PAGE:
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Mars Geologic Features Get New Mexican and Spanish Names from El Camino Real

October 16th, 2017

(Albuquerque, New Mexico) – With names like Albuquerque, Santa Fe and Taos, and a giant crater the size of the Valles Caldera, future maps of the planet Mars will contain a lot of names familiar to the people of New Mexico. Suggested by a member of the Mars Rover team based in New Mexico, the names are of cities and locales along the legendary El Camino Real de Tierra Adentro and are being used to name features visited by the Mars Exploration Rover Opportunity during an important phase of its mission. 

“As part of mapping Mars’ surface, we name rocks and places investigated by the Opportunity rover to provide a convenient, easily remembered index. This helps in later more easily identifying and reviewing the data we are collecting along the planet’s traverses,” said Larry Crumpler, Ph.D., who has been part of the Mars Rover team for fifteen years, operating from his office inside the New Mexico Museum of Natural History and Science in Albuquerque.  Crumpler, a Research Curator Volcanology and Space Sciences and Associate Research Professor at the University of New Mexico, explained the naming ‘protocol’ was established by Spirit and Opportunity and has been in use since 2004.

To provide some consistency and constraint on naming, informal ‘naming themes’ are used to describe Mars geography which features craters, panoramas, investigation targets, and outcrops.  For example, all craters encountered are named after ships of exploration. Campaigns or particular outcrops or phases of the mission follow a theme.

“Recently we used names of stops along the transcontinental railroad,” said Crumpler. “Prior to that we used the names of the members of the Lewis and Clark Corp of Discovery.  Further back, Native American naming themes have been used, mountains and mountain climbers, French Independence Day, and others.”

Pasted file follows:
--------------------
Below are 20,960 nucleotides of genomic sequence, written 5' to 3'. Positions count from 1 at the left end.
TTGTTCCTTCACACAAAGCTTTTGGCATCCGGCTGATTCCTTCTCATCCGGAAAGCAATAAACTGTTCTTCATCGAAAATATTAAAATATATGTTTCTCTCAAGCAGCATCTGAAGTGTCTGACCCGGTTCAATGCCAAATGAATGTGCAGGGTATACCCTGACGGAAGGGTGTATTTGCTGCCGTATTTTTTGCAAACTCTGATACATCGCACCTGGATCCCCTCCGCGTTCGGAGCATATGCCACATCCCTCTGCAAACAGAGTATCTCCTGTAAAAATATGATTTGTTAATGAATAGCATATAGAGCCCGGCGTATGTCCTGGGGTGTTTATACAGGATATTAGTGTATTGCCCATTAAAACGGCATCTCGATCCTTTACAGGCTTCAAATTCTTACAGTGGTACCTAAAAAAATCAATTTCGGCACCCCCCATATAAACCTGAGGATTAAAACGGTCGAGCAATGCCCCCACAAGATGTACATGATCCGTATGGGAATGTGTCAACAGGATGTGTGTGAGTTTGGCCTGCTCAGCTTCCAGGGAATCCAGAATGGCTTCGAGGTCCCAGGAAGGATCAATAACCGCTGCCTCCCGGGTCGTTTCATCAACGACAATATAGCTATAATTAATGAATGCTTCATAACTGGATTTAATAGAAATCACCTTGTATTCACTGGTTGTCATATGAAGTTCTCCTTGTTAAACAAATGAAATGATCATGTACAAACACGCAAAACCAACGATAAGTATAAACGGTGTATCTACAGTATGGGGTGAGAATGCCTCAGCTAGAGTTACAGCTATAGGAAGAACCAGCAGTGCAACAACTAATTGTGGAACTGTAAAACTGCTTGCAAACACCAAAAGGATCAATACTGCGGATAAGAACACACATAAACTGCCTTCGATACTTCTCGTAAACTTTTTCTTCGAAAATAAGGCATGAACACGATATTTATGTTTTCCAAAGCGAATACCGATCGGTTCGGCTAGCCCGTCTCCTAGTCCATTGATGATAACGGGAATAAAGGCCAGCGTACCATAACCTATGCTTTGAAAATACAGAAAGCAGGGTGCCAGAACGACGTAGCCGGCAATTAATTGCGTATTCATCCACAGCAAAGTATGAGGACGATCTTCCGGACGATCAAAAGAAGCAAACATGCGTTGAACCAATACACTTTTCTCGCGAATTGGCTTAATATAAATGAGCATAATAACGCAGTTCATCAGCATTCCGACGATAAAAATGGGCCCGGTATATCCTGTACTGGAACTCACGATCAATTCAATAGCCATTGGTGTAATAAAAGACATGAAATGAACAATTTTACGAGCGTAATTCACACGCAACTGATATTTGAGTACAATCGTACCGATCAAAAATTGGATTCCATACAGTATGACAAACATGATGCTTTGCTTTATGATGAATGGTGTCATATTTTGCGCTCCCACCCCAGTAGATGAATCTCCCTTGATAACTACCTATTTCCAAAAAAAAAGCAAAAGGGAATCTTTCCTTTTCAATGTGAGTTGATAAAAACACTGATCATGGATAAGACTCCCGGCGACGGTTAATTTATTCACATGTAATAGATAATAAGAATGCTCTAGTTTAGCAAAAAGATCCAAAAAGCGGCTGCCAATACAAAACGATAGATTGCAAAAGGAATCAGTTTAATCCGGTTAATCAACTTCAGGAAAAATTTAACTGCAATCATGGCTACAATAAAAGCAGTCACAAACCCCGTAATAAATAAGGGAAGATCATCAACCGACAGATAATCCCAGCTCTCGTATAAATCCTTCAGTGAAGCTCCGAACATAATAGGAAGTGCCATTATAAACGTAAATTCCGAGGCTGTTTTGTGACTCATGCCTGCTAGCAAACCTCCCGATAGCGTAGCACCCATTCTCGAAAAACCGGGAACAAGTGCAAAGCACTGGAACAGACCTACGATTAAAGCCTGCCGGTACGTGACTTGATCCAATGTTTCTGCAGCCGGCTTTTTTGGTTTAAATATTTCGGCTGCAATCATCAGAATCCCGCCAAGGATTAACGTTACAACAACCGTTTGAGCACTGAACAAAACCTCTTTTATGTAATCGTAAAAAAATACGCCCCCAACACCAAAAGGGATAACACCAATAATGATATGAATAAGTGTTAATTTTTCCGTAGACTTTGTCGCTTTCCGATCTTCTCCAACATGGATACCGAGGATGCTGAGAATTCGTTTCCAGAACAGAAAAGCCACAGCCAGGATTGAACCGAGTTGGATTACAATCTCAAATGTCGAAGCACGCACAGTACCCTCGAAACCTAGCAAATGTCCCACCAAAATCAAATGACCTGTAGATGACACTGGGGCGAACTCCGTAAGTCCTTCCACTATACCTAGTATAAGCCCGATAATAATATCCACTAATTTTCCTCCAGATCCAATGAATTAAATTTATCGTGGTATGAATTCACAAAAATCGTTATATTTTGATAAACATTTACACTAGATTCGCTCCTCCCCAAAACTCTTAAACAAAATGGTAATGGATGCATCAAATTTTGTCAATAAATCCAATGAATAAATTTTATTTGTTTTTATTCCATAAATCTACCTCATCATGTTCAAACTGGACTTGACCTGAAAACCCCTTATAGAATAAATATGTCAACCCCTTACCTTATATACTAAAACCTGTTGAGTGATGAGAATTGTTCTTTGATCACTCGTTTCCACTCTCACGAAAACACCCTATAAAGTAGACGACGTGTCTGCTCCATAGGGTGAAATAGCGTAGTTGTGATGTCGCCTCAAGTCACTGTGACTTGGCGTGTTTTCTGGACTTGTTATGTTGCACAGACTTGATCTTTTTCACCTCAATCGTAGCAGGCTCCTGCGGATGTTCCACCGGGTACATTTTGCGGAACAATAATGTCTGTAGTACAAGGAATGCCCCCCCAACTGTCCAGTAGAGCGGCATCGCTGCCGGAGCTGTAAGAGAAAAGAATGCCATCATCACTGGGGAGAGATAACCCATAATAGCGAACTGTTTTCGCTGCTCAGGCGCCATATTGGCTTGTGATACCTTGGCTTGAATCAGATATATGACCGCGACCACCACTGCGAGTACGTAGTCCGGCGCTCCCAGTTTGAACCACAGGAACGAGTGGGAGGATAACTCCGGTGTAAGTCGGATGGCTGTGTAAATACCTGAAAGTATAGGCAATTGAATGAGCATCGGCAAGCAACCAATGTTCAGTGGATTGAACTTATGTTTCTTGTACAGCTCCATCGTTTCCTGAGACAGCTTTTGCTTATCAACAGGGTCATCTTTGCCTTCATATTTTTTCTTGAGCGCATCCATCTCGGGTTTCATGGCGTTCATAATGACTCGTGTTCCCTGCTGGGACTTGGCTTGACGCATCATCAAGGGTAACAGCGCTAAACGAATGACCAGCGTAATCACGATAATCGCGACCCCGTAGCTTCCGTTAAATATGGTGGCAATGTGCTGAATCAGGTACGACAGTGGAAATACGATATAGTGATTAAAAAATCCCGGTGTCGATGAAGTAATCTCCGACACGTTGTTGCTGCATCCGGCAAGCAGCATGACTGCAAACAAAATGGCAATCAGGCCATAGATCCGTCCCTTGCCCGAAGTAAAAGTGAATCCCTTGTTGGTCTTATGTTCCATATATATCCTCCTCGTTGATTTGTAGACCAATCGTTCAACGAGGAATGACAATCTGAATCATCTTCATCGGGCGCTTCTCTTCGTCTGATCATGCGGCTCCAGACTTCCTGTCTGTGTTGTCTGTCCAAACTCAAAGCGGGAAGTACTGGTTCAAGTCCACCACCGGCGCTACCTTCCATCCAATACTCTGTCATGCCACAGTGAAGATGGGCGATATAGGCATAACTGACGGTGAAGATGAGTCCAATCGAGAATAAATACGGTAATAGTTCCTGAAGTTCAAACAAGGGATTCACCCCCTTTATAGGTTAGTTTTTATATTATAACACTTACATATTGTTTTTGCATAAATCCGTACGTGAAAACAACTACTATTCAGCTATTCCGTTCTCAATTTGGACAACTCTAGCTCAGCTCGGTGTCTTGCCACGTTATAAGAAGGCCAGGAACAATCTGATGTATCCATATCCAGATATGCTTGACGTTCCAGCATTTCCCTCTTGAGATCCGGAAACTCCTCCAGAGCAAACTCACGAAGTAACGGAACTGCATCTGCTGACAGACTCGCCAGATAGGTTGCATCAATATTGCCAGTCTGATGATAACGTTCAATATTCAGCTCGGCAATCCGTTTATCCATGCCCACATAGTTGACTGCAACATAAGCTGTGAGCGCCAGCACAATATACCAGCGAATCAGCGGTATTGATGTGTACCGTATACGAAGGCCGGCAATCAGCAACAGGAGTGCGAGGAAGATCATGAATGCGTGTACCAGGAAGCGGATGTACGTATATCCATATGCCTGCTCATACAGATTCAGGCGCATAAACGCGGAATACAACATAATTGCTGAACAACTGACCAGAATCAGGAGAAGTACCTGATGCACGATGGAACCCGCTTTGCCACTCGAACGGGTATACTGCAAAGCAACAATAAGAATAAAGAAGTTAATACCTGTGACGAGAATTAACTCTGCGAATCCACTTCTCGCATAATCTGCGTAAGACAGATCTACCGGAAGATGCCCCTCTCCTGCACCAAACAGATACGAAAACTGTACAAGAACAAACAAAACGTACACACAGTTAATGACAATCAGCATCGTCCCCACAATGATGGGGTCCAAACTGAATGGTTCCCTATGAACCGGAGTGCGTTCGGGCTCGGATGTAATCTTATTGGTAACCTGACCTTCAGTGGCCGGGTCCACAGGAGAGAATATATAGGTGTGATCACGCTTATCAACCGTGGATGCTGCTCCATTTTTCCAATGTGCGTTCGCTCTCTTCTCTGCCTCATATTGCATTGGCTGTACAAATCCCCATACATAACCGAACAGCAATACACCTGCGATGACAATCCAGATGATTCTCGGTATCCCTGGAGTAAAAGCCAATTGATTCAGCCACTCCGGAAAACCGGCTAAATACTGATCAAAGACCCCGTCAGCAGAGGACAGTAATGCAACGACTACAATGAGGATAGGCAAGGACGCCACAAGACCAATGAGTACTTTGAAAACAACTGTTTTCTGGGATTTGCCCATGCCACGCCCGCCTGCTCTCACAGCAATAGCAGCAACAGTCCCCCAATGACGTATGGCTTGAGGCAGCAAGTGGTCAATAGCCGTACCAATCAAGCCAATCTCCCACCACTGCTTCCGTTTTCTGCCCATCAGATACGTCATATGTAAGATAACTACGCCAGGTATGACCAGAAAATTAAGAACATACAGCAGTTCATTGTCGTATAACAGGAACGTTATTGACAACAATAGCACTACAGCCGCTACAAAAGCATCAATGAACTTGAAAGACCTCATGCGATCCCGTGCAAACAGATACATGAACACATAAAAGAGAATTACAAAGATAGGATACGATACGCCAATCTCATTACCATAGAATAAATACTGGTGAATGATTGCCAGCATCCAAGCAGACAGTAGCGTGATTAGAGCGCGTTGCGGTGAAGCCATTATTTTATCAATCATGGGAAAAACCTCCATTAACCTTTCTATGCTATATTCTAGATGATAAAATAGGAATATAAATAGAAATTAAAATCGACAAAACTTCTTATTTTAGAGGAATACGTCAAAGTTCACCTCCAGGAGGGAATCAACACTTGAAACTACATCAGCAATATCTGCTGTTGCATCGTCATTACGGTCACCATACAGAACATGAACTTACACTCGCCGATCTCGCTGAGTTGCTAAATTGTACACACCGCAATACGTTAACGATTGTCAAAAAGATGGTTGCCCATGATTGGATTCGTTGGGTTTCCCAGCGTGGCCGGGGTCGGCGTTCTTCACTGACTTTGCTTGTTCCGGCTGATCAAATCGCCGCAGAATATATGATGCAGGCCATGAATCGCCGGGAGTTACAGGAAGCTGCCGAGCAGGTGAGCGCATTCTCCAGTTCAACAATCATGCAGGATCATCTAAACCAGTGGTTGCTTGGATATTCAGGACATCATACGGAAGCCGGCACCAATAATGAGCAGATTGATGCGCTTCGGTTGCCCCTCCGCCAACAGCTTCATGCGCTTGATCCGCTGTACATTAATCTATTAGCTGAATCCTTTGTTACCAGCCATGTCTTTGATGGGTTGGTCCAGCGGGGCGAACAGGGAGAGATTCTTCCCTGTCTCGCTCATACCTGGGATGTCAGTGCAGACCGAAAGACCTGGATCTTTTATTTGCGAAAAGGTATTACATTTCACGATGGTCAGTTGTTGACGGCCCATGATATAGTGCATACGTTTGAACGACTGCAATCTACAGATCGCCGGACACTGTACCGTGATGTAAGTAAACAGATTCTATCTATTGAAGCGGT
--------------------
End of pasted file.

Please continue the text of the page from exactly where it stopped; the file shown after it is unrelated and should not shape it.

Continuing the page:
“Mars looks so much like New Mexico, there is a lot of similarity to the terrain.  The Rover has been driving along the rim of the Endeavor Crater, a crater that in size and scale is close to the Valles Caldera in the Jemez Mountains,” Crumpler explained.  “New Mexican’s really understand the size of that Mars crater.”

Opportunity just began traverse down a valley, Perseverance Valley, that is the science centerpiece of the tenth extended mission plan.  The naming theme suggested by Crumpler and selected by the rover science team will be names from El Camino Real de Tierra Adentro, the name given by Spanish colonists for the "Royal Road of the Interior Land",  the 1600-mile -long trade route that ran from 1598 to 1882 between Mexico City on the South and San Juan Pueblo in New Mexico on the North.

 “I convinced the science team to use names of places along Camino Real because to date, none of the naming themes come from Hispanic and Southwestern history and culture,” said Crumpler. “As a result, the names of some recent features being investigated by the rover, include, "Albuquerque", "Santa Fe", "Taos", and "Socorro".

“Next we’re looking at using two other familiar names along this theme, Bernalillo and La Bajada,” Crumpler said.

On Sunday, October 8, Opportunity captured the final image of the outcrop "Albuquerque - Bernalillo" and moved on to the outcrop "La Bajada". 

Visitors to the New Mexico Museum of Natural History and Science can experience what it is like to steer the Mars Rover at the Mars Rover Exhibition.


For Mars Rover Updates:

Publish Date:  Friday, September 22, 2017 - 4:30pm

Opportunity is continuing its drive down Persevereance Valley, a channel that was cut in the inner wall of the 22 km-diameter Endeavour impact crater in ancient Mars (Noachian) time. This is the second stop of a series of stops as Opportunity drives down the valley. The goal is to collect field data that will help assess the origin of the valley. While the valley looks like a water-cut valley, we cannot be sure whether other processes like wind or drive flow have cut the valley. But that is why we are taking our time and collecting data as we drive.


About the New Mexico Museum of Natural History & Science: Established in 1986, the mission of the New Mexico Museum of Natural History and Science is to preserve and interpret the distinctive natural and scientific heritage of our state through extraordinary collections, research, exhibits and programs designed to ignite a passion for lifelong learning. The NMMNHS offers exhibits, exhibitions, programs, and workshops in Paleontology, Geoscience, Bioscience, Earth Science, Natural Science, Gemology, is the Southwest’s largest repository for dinosaur fossils, and includes a Planetarium and a DynaTheater. A division of the New Mexico Department of Cultural Affairs, the Museum is open 7 days a week, from 9:00 a.m. – 5:00 p.m., closed Thanksgiving, Christmas, and New Year’s Day. 1801 Mountain Road NW, northeast of Historic Old Town Plaza, Albuquerque, NM 87104, (505) 841-2800.  Events, news releases and images about activities at the Museum of Natural History and Science and other in divisions of the Department of Cultural Affairs can be accessed at


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Mars Rover Taos2

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